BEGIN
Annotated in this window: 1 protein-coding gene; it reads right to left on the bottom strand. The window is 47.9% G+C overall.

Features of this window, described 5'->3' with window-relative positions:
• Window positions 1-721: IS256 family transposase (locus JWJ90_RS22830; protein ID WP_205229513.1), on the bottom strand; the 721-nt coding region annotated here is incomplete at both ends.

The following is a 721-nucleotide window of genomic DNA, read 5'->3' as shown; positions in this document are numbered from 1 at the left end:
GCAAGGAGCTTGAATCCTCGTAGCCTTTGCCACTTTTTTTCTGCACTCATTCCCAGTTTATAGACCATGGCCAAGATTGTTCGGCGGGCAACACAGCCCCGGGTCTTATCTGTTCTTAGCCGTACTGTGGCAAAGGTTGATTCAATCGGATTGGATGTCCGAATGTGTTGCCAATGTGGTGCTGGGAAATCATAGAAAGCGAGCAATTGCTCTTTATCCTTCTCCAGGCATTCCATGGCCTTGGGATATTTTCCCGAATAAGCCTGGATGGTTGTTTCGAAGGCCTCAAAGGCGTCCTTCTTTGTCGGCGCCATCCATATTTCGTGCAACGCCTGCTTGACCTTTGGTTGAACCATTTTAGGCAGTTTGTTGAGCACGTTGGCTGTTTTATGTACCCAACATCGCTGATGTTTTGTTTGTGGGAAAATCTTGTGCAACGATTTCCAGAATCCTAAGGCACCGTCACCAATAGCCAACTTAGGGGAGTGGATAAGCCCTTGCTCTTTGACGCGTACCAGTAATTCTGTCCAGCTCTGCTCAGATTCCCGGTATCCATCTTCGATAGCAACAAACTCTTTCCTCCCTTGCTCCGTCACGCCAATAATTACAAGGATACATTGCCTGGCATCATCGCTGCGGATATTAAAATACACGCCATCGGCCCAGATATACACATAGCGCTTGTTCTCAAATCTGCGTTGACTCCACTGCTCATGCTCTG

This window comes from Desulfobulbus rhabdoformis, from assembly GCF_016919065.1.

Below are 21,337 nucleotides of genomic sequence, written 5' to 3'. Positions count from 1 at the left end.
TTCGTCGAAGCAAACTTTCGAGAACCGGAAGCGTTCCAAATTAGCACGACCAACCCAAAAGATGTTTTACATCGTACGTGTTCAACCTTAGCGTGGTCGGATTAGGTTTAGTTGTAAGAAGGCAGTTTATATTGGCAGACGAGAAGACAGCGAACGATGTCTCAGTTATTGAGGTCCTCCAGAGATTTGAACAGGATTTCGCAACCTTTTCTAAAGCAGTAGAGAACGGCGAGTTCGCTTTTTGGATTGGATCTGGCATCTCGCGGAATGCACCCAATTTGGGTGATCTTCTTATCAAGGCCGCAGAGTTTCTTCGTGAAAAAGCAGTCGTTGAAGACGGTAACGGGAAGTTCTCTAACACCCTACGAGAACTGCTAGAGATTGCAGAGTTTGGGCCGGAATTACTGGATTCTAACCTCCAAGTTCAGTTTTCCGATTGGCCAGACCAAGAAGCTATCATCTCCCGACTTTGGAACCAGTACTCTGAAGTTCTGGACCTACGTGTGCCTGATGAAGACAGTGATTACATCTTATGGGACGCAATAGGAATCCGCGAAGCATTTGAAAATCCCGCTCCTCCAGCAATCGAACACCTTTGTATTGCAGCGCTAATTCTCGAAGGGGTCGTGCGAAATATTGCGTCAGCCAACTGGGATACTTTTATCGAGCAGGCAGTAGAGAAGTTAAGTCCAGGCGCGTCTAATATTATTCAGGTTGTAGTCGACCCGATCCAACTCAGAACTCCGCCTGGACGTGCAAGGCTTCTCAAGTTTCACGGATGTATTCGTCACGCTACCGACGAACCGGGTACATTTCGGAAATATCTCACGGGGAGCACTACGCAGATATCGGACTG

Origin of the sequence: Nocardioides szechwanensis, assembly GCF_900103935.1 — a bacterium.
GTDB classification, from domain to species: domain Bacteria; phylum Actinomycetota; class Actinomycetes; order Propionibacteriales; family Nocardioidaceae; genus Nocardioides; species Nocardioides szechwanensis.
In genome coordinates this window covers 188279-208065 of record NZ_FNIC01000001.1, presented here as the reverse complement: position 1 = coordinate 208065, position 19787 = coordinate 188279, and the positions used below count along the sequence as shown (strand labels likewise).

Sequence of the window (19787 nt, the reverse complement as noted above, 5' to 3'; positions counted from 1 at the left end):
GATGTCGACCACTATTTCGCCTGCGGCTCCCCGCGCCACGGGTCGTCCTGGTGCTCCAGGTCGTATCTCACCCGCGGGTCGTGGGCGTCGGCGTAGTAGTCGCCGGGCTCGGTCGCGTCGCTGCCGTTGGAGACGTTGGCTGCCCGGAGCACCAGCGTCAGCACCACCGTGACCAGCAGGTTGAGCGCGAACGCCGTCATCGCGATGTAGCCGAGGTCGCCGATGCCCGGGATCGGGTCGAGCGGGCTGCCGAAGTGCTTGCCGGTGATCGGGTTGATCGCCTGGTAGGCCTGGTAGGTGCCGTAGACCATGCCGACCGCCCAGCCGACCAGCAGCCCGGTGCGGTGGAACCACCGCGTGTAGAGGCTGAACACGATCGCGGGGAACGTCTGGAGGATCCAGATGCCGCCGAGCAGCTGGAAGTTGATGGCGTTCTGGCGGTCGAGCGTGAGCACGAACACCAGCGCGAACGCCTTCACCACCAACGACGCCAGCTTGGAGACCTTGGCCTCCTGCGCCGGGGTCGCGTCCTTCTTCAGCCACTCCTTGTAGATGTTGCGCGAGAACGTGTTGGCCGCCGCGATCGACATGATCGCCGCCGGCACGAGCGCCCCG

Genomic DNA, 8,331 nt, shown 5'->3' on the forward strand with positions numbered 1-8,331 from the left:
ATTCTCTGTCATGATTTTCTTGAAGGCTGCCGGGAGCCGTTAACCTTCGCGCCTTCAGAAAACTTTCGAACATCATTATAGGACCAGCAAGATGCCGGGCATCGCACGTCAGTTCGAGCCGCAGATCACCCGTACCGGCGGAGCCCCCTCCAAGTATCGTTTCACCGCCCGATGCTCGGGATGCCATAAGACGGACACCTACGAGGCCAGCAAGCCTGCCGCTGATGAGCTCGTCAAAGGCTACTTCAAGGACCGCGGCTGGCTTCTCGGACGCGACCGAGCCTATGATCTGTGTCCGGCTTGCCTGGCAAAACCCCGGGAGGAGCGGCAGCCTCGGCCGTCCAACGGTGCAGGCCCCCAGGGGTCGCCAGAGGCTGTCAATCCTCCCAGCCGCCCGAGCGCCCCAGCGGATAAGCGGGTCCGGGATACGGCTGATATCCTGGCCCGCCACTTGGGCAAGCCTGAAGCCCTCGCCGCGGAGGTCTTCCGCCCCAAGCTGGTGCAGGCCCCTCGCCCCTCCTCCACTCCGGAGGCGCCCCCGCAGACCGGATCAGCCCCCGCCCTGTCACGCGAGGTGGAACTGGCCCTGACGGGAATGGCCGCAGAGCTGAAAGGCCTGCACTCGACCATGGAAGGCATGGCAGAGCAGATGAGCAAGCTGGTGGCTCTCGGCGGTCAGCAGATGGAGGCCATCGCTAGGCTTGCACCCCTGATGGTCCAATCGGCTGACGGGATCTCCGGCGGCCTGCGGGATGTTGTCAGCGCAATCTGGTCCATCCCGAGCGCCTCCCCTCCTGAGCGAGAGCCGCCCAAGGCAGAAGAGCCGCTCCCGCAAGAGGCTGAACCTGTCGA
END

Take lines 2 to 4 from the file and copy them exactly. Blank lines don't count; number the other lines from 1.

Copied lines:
Features of this window, described 5'->3' with window-relative positions:
• Window positions 1-721: IS256 family transposase (locus JWJ90_RS22830; protein ID WP_205229513.1), on the bottom strand; the 721-nt coding region annotated here is incomplete at both ends.

The following is a 721-nucleotide window of genomic DNA, read 5'->3' as shown; positions in this document are numbered from 1 at the left end: